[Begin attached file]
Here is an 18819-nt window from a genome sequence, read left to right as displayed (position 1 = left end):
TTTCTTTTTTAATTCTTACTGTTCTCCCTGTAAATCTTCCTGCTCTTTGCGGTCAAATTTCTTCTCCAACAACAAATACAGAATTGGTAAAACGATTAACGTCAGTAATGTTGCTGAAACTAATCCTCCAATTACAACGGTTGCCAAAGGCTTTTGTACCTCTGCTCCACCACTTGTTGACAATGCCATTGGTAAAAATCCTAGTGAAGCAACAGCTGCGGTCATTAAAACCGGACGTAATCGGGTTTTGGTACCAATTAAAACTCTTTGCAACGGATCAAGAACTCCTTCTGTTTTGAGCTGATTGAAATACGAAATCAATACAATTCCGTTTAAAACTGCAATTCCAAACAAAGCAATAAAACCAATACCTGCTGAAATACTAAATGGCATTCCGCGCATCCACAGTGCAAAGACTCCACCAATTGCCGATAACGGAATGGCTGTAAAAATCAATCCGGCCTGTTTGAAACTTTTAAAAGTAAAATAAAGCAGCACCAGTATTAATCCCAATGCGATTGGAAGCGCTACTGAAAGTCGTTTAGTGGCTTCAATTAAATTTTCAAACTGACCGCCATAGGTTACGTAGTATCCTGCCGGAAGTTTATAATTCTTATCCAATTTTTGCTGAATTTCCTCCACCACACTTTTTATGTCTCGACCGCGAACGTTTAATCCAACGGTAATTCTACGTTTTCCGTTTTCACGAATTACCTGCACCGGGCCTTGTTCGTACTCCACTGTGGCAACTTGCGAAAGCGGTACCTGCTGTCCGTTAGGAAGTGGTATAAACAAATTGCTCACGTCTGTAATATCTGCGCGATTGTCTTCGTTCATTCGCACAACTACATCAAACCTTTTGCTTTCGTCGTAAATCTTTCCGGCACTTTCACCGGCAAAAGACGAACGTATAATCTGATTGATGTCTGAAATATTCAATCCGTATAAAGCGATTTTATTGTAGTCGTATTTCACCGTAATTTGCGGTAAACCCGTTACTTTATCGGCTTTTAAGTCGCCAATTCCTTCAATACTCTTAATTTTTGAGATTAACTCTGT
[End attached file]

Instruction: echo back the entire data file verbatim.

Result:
Here is an 18819-nt window from a genome sequence, read left to right as displayed (position 1 = left end):
TTTCTTTTTTAATTCTTACTGTTCTCCCTGTAAATCTTCCTGCTCTTTGCGGTCAAATTTCTTCTCCAACAACAAATACAGAATTGGTAAAACGATTAACGTCAGTAATGTTGCTGAAACTAATCCTCCAATTACAACGGTTGCCAAAGGCTTTTGTACCTCTGCTCCACCACTTGTTGACAATGCCATTGGTAAAAATCCTAGTGAAGCAACAGCTGCGGTCATTAAAACCGGACGTAATCGGGTTTTGGTACCAATTAAAACTCTTTGCAACGGATCAAGAACTCCTTCTGTTTTGAGCTGATTGAAATACGAAATCAATACAATTCCGTTTAAAACTGCAATTCCAAACAAAGCAATAAAACCAATACCTGCTGAAATACTAAATGGCATTCCGCGCATCCACAGTGCAAAGACTCCACCAATTGCCGATAACGGAATGGCTGTAAAAATCAATCCGGCCTGTTTGAAACTTTTAAAAGTAAAATAAAGCAGCACCAGTATTAATCCCAATGCGATTGGAAGCGCTACTGAAAGTCGTTTAGTGGCTTCAATTAAATTTTCAAACTGACCGCCATAGGTTACGTAGTATCCTGCCGGAAGTTTATAATTCTTATCCAATTTTTGCTGAATTTCCTCCACCACACTTTTTATGTCTCGACCGCGAACGTTTAATCCAACGGTAATTCTACGTTTTCCGTTTTCACGAATTACCTGCACCGGGCCTTGTTCGTACTCCACTGTGGCAACTTGCGAAAGCGGTACCTGCTGTCCGTTAGGAAGTGGTATAAACAAATTGCTCACGTCTGTAATATCTGCGCGATTGTCTTCGTTCATTCGCACAACTACATCAAACCTTTTGCTTTCGTCGTAAATCTTTCCGGCACTTTCACCGGCAAAAGACGAACGTATAATCTGATTGATGTCTGAAATATTCAATCCGTATAAAGCGATTTTATTGTAGTCGTATTTCACCGTAATTTGCGGTAAACCCGTTACTTTATCGGCTTTTAAGTCGCCAATTCCTTCAATACTCTTAATTTTTGAGATTAACTCTGT